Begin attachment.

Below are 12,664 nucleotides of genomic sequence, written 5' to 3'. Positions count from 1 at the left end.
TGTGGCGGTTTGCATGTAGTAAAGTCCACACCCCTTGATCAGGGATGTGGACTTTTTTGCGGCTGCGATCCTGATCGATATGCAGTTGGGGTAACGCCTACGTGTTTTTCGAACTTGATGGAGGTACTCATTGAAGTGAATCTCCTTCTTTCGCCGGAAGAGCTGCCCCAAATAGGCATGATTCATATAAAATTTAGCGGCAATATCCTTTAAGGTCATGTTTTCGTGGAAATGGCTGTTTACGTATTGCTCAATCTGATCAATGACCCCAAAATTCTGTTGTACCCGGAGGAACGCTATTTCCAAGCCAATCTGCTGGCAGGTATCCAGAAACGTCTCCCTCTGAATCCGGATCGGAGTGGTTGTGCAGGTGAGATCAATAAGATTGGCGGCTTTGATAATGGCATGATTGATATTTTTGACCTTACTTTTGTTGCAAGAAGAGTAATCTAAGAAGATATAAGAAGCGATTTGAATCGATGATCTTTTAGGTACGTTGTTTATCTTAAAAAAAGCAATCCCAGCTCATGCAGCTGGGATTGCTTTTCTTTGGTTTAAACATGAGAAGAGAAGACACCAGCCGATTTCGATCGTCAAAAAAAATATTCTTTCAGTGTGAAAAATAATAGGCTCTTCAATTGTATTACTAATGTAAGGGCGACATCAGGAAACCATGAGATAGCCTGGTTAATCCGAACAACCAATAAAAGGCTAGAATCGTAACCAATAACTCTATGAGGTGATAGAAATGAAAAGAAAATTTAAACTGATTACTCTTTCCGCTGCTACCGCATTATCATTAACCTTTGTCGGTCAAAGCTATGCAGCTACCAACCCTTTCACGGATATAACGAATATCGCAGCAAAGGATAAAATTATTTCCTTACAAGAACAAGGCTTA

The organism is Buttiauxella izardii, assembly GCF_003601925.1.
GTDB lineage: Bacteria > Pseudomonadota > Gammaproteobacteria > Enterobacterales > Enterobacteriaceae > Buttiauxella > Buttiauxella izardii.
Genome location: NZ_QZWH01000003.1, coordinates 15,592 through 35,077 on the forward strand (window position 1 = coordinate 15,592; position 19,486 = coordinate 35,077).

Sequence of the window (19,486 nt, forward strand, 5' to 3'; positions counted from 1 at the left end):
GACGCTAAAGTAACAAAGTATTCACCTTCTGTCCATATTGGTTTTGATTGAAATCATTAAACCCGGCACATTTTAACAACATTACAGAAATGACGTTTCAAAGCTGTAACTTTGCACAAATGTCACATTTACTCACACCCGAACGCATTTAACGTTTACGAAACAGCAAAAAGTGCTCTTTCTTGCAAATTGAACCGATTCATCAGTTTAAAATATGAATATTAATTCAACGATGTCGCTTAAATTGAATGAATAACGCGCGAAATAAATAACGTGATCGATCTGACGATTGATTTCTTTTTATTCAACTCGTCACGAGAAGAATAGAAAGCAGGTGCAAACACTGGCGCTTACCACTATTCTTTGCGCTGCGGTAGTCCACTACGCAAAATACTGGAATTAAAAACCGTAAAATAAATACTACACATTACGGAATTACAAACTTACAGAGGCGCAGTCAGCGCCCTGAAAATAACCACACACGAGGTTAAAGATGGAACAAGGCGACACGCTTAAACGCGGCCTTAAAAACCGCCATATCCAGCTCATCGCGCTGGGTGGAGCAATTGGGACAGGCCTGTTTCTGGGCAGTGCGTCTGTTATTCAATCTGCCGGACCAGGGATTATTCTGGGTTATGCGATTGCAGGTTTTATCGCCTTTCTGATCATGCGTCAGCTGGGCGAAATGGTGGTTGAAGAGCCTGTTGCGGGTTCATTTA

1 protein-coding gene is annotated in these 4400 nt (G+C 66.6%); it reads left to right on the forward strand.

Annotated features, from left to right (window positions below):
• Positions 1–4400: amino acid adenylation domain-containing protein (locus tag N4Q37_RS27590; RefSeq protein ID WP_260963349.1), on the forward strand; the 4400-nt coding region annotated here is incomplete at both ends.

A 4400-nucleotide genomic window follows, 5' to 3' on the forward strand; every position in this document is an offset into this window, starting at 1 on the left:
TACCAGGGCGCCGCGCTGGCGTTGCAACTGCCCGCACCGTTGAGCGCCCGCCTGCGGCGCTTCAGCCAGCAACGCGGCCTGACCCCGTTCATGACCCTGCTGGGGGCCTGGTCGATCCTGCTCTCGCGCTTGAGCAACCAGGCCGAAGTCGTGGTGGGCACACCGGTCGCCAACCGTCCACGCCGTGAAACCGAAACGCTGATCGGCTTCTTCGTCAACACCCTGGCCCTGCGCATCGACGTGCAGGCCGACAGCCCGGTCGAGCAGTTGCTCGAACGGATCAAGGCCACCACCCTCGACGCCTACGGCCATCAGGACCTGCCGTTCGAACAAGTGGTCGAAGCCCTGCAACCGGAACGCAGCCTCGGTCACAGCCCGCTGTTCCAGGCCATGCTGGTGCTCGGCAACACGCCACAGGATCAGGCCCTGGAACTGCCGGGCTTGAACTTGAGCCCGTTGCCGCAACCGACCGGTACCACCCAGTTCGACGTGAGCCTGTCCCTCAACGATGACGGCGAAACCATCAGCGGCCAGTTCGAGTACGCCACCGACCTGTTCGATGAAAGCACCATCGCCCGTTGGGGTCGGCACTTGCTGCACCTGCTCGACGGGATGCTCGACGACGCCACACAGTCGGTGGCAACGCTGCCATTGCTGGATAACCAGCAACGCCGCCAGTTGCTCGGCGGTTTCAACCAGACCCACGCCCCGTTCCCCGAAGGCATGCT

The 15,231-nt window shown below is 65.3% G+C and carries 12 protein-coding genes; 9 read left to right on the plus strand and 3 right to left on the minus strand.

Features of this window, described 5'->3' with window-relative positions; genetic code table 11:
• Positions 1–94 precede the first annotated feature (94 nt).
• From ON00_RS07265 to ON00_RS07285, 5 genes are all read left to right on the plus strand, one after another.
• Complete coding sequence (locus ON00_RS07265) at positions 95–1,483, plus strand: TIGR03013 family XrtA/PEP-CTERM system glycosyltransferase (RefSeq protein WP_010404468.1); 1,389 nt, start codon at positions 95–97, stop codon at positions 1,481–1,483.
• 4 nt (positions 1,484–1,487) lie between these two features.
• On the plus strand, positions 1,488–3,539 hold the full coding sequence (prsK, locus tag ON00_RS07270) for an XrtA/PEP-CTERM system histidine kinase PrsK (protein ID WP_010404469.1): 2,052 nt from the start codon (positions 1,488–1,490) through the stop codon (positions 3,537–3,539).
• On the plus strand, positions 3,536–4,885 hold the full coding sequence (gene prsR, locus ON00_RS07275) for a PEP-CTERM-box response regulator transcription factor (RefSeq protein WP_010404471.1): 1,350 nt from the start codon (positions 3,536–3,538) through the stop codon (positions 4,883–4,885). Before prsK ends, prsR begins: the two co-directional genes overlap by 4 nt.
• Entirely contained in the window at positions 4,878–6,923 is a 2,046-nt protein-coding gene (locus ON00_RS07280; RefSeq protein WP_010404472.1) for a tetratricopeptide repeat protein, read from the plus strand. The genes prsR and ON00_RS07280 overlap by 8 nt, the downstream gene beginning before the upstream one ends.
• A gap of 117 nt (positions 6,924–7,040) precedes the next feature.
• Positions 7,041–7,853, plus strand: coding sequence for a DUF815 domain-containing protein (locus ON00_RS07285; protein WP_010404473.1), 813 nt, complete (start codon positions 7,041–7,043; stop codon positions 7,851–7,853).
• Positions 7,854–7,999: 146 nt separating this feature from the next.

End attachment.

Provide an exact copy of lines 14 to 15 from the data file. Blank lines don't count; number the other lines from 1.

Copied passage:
Features of this window, described 5'->3' with window-relative positions; genetic code table 11:
• Positions 1–94 precede the first annotated feature (94 nt).